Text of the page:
THESE PEOPLE GO . . . HOG WILD : Arkansas Football Fans Do the Craziest Things to Spur On Razorbacks

Times Staff Writer

“Whoo, pig sooie! Whoo, pig sooie! Whoo, pig sooie!” yell 60,000 people in unison at University of Arkansas football games.

They yell it three times in succession, then finish it off with, “Whoo, pig sooie Razorbacks!”

It’s a wild, crazy cry that imitates a farmer calling the hogs, which makes it one of the unique collegiate cheers in the country.

The people yelling it are fans wearing red and white plastic hog hats, with snouts in front and tails in back.


Everywhere you go in the state, from Amity and Arkadelphia to Zent, Zinc and Zion, the people of Arkansas are nuts about their Razorbacks.

Every store in the state that sells gifts and souvenirs has a wide selection of Razorback T-shirts, posters, dishes, plates, bumper stickers, buttons, pennants, hog hats, stuffed hog dolls, and numerous other trinkets.

“Son This Is Hog Country,” proclaims a red and white T-shirt showing a red hog with tusks running hell to glory across a map of Arkansas. Another T-shirt says in huge letters, “The State Bird of Arkansas” and shows a winged red razorback flying over an Arkansas map.

One poster, a takeoff on Rambo, is called Hambo and shows the Razorback standing on its hind feet holding a machine gun.

The first words Billy Boyle, 50, principal of Evening Shade High School, uttered on introduction to a reporter were, “I’d like to go on record right off the bat as being a Razorback fan first, school principal second.”

Happens all the time.

“It figures,” said Bill Rogers, 28, of the university’s sports information office. “We’re the only game in town. No professional teams to fight for attention. No other major college football team in the state. The Razorbacks are it.”


According to Rogers, however, the university makes no money on the Razorback souvenirs. “The name isn’t copyrighted by the university or registered to attain rights to it,” he said. “Razorback is not ours exclusively.”

And all over the state, even in the smallest of small towns, there are Razorback gas stations, Razorback cafes, Razorback drug stores, Razorback laundries, Razorback bottling plants.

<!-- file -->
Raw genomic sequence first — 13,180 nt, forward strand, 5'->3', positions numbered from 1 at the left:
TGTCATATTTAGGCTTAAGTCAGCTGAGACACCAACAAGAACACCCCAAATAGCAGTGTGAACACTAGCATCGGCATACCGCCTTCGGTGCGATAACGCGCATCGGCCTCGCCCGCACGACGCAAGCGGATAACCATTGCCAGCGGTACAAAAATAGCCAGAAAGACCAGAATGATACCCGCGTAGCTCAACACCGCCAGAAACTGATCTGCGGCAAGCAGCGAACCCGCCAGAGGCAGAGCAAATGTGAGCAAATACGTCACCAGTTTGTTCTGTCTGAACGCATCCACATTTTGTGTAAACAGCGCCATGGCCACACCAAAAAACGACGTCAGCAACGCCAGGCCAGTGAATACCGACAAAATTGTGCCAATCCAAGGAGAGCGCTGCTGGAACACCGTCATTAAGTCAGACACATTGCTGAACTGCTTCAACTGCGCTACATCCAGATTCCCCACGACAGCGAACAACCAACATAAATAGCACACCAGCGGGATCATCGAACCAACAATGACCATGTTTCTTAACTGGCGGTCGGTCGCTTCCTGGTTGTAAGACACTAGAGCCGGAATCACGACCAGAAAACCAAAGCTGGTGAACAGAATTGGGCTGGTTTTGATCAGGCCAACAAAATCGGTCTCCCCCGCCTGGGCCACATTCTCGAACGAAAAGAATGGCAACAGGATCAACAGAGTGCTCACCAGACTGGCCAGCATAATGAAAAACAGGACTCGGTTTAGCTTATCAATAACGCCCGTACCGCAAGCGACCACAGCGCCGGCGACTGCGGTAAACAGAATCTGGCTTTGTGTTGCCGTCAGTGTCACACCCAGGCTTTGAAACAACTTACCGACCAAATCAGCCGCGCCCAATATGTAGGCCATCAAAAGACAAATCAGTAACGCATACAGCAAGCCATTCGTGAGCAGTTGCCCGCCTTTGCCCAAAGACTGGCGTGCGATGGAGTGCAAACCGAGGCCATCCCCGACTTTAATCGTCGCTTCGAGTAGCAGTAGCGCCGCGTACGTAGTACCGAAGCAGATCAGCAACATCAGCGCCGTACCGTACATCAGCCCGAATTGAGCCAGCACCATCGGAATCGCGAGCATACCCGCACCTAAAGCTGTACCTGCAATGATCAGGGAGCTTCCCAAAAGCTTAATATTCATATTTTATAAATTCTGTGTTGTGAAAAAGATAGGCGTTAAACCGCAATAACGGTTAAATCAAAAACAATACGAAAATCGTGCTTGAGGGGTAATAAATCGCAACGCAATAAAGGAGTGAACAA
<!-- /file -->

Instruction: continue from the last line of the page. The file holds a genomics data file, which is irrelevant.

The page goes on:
Arkansas almost always fields a strong team. The only non-Texas school in the Southwest Conference, the Razorbacks have won the championship 11 times in the last 50 years.

Arkansas was the No. 1 team in the nation in 1964 under Coach Frank Broyles, now the athletic director. Broyles, given credit for putting the Razorbacks on the map, coached the team for 19 years, from 1958 through 1976. The school’s new ultramodern athletic complex carries his name.

Broyles also is color commentator for ABC’s college football telecasts, working with Keith Jackson.

Ken Hatfield, 40, a football hero in his school days at the university--he led the country in punt returns one year--is in his second year as Razorback coach. He was a successful coach at Air Force before coming here.


Going into Saturday’s game with archrival Texas in Razorback Stadium here, the Razorbacks are unbeaten in five games, two in the conference, and are ranked fourth nationally by the Associated Press, fifth by United Press International.

Next week, the Razorbacks have another home game, against Houston, but that will be played in lighted War Memorial Stadium at Little Rock, Arkansas’ other home field.

Razorback home games, at either site, are always sold out well in advance, a reflection of the state-wide popularity of the football team.

“Fayetteville is stuck up in the northwest corner of the state,” Rogers said. “It’s a long eight-hour drive for fans living in the southeast corner of Arkansas. Playing four home games in Little Rock and three home games on campus in Fayetteville makes it easier for rooters from all over Arkansas to attend.”

It’s a three-hour drive from Fayetteville to Little Rock on narrow mountain roads. Can there be any other school in America where fans drive for three hours to attend a home game?

The team was originally called the Cardinals. Then, in 1909, Coach Hugo Bezdek stood up at a pep rally and called his team “A wild band of razorbacks.”


The student body liked that and subsequently voted to change the name of the team from Cardinals to Razorbacks.

Razorback hogs run wild in the Arkansas hills and every year farmers catch one of the dirty, rusty colored pigs and hogtie it for use as the university’s mascot. The wild pig is rolled onto the football field in a cage for each game.

Greg Thomas, 19, a sophomore who leads his team in rushing this year, is the Razorbacks’ first black quarterback.

And, the cry that rocks the stadiums in Little Rock and Fayetteville this year is: “Whoo, pig sooie! Whoo, pig sooie! Whoo, pig sooie! Whoo, pig sooie Razorbacks!

“Go get ‘em Greg!”